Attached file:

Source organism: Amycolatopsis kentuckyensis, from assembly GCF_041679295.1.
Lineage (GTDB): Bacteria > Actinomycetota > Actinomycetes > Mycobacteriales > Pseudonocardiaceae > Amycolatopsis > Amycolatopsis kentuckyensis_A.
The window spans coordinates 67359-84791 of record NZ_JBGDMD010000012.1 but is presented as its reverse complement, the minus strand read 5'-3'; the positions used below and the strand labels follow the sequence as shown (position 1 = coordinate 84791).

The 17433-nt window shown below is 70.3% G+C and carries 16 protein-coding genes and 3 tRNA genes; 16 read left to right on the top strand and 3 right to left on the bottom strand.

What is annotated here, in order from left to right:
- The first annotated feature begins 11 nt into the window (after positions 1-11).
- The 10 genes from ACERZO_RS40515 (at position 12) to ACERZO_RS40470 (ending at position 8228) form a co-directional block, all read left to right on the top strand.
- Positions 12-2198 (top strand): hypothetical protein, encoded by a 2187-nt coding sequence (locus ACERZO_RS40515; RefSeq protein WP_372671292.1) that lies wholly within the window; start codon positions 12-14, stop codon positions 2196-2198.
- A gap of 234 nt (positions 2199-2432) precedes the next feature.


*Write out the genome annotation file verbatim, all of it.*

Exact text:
Source organism: Amycolatopsis kentuckyensis, from assembly GCF_041679295.1.
Lineage (GTDB): Bacteria > Actinomycetota > Actinomycetes > Mycobacteriales > Pseudonocardiaceae > Amycolatopsis > Amycolatopsis kentuckyensis_A.
The window spans coordinates 67359-84791 of record NZ_JBGDMD010000012.1 but is presented as its reverse complement, the minus strand read 5'-3'; the positions used below and the strand labels follow the sequence as shown (position 1 = coordinate 84791).

The 17433-nt window shown below is 70.3% G+C and carries 16 protein-coding genes and 3 tRNA genes; 16 read left to right on the top strand and 3 right to left on the bottom strand.

What is annotated here, in order from left to right:
- The first annotated feature begins 11 nt into the window (after positions 1-11).
- The 10 genes from ACERZO_RS40515 (at position 12) to ACERZO_RS40470 (ending at position 8228) form a co-directional block, all read left to right on the top strand.
- Positions 12-2198 (top strand): hypothetical protein, encoded by a 2187-nt coding sequence (locus ACERZO_RS40515; RefSeq protein WP_372671292.1) that lies wholly within the window; start codon positions 12-14, stop codon positions 2196-2198.
- A gap of 234 nt (positions 2199-2432) precedes the next feature.